Electrochleography measures the electrical responses of sensory cells in the inner ear in response to a sound stimulus. In particular, it measures the electrical activity of the hair cells of the cochlea, which are responsible for translating sound signals into electrical signals, and that of the auditory nerve.

When a sound is presented to the ear, it causes movements in the inner hair cells of the cochlea, which generate an electrical response. This response can be recorded by electrodes placed in the external auditory canal or in contact with the eardrum. Electrocleography measures the amplitude and latency of this electrical response.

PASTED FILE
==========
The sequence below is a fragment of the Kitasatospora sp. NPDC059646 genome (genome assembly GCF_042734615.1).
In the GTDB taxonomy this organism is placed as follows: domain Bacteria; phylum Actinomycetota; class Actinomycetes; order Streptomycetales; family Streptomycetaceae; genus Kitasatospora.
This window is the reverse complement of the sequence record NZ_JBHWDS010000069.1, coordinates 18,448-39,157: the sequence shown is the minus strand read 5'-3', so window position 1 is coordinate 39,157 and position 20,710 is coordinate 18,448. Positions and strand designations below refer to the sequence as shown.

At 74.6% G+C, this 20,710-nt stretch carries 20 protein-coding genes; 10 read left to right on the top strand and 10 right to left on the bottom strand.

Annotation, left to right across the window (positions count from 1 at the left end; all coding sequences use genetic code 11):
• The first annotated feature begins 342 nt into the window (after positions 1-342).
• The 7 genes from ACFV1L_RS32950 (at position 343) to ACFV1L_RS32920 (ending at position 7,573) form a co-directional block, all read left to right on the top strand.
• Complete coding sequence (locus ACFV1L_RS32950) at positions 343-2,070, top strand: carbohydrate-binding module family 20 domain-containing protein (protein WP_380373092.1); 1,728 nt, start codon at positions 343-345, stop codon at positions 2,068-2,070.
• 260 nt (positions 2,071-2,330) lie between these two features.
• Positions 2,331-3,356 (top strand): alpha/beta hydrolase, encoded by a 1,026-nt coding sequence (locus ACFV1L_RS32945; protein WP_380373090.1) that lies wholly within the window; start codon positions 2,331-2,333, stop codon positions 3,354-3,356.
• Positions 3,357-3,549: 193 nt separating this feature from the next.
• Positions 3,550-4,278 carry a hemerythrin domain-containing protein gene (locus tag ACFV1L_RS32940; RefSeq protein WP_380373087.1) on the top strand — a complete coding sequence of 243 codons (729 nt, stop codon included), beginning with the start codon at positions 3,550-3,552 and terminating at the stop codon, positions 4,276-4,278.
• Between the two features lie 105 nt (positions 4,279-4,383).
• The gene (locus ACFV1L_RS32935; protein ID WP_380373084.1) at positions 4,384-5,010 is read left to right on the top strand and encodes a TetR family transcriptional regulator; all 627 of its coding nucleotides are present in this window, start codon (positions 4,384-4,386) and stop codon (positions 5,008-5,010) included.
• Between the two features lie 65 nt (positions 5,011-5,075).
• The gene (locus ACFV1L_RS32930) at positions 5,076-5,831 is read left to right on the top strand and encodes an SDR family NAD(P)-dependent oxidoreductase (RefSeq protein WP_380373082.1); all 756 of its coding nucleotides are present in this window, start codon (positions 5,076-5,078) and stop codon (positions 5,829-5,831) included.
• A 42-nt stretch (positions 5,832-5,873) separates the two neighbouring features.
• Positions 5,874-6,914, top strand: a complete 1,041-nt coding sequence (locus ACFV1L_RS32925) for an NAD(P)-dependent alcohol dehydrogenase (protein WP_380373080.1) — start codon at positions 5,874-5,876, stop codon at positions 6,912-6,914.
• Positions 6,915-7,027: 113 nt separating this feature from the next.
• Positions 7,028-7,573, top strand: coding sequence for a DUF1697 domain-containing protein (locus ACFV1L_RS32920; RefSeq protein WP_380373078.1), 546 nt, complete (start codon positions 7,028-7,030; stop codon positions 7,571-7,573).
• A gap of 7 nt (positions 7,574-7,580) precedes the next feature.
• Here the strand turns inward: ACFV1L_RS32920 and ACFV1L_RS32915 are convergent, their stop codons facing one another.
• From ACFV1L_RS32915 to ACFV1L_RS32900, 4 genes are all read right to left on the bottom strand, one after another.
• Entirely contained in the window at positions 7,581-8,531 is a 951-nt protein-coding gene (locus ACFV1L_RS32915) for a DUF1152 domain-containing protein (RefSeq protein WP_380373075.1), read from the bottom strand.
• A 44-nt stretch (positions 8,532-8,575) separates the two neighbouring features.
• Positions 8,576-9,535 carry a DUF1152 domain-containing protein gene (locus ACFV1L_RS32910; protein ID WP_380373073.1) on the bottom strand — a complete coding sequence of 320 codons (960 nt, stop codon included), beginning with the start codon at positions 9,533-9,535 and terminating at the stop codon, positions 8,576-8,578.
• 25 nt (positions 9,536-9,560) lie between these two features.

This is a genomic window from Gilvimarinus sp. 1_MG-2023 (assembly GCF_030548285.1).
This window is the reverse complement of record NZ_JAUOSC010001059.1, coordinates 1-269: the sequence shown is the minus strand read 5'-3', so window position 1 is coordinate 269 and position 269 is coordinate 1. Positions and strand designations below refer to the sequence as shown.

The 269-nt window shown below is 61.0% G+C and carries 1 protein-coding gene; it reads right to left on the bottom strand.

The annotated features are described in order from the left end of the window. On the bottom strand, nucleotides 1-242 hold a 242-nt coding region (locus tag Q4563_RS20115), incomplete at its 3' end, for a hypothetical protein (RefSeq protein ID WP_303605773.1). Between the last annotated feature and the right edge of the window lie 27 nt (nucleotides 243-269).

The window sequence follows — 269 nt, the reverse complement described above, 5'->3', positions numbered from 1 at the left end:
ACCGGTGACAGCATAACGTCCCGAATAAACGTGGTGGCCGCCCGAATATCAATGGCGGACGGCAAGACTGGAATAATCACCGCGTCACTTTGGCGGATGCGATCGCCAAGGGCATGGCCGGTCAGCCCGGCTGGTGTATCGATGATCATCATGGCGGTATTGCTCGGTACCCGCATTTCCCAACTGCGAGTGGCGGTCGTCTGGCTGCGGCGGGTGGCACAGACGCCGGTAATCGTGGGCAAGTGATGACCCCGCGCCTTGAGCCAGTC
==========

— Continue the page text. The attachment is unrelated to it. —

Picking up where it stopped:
Use of electrocleography

Electrocleography is indicated in the following situations :

  • Assessment of deafness : electrocleography can be used to determine the cause of deafness in a patient, helping to determine whether the deafness is caused by damage to the cochlea or damage to the auditory nerve.

  • Diagnosis of Ménière’s disease: electrocholleography can help diagnose Ménière’s disease, an inner ear disorder that causes vertigo, tinnitus and hearing loss.

  • Assessment of tinnitus: electroacleography can help determine the cause of tinnitus.
    Finally, electrocochleography can be used to assess the feasibility of a cochlear implant and to fine-tune the device.

    This examination is usually complementary to other tests of the auditory system, particularly auditory evoked potentials.